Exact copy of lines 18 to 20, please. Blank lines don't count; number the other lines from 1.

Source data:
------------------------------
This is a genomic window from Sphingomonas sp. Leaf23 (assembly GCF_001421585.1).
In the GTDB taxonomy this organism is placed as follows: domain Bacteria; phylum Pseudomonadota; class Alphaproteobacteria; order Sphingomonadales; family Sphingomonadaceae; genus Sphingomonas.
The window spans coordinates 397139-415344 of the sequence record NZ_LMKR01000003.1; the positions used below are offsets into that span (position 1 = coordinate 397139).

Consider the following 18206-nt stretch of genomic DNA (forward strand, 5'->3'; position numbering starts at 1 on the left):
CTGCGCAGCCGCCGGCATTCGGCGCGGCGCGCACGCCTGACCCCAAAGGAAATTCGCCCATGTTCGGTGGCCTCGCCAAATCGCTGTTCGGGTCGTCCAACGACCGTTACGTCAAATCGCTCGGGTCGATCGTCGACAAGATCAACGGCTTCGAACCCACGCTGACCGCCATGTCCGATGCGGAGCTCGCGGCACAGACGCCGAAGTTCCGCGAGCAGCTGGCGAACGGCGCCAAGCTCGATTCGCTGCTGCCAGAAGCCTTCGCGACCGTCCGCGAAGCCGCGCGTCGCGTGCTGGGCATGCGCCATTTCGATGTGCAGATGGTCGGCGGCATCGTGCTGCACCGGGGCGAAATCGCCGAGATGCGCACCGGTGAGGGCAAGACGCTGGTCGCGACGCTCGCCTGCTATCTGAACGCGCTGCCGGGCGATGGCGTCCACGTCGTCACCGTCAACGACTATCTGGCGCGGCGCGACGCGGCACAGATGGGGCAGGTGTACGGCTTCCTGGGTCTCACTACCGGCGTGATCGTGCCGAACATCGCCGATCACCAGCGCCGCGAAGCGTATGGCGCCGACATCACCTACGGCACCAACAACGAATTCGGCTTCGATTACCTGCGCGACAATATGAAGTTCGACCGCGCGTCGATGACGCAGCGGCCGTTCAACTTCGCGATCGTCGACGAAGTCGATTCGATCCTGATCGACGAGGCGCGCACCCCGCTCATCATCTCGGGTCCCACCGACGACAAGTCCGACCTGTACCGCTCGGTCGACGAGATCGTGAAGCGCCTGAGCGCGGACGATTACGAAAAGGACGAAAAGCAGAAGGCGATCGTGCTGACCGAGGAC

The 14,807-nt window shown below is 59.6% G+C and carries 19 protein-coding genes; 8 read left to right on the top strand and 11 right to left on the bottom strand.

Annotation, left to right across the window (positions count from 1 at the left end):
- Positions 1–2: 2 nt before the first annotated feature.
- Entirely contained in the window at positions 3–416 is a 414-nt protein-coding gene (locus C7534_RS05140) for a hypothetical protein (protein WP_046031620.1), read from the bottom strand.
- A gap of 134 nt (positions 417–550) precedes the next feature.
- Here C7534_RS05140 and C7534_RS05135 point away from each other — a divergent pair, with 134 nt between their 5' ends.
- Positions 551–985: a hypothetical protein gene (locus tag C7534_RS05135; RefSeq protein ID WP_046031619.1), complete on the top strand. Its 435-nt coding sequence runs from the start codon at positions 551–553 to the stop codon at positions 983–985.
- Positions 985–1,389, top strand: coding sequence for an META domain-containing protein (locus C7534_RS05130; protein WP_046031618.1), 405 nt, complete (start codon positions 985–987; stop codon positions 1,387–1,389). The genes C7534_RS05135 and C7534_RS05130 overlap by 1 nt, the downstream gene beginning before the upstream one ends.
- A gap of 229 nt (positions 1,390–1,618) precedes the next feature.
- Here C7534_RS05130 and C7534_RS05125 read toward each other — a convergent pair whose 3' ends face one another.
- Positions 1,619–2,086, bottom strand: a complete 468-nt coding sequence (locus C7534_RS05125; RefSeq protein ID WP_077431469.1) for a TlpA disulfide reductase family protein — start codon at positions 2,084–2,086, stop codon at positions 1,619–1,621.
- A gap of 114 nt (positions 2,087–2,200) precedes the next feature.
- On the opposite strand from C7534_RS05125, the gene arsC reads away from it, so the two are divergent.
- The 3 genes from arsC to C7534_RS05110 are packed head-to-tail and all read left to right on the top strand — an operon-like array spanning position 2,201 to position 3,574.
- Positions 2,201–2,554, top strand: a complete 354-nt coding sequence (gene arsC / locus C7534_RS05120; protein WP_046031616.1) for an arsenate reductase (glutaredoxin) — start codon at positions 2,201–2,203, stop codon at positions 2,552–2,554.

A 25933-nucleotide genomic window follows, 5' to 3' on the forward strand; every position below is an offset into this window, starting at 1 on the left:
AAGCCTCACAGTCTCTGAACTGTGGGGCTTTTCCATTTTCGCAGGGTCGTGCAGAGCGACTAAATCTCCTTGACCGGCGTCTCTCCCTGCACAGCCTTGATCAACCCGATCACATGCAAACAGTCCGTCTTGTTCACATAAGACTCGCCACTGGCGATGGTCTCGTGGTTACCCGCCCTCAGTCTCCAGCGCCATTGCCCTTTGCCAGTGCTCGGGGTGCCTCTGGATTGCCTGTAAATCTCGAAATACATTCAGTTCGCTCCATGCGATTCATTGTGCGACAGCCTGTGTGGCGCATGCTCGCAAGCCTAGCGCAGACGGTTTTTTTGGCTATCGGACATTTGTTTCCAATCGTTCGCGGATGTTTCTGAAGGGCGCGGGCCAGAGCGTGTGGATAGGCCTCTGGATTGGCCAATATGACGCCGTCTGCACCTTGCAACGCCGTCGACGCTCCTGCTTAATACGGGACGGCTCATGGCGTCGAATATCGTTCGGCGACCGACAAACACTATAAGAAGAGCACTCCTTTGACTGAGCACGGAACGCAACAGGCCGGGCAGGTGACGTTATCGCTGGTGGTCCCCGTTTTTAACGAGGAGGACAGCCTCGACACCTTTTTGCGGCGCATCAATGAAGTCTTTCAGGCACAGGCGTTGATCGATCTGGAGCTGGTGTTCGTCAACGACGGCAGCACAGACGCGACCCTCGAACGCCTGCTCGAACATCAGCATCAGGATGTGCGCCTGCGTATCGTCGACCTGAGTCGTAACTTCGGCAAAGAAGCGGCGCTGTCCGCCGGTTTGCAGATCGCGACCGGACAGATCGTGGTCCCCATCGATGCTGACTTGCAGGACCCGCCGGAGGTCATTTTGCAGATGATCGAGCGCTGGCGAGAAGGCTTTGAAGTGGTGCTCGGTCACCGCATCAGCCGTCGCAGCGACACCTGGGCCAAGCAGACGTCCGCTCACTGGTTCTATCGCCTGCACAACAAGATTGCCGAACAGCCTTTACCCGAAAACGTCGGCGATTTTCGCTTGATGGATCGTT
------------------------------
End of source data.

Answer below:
- On the opposite strand from C7534_RS05125, the gene arsC reads away from it, so the two are divergent.
- The 3 genes from arsC to C7534_RS05110 are packed head-to-tail and all read left to right on the top strand — an operon-like array spanning position 2,201 to position 3,574.
- Positions 2,201–2,554, top strand: a complete 354-nt coding sequence (gene arsC / locus C7534_RS05120; protein WP_046031616.1) for an arsenate reductase (glutaredoxin) — start codon at positions 2,201–2,203, stop codon at positions 2,552–2,554.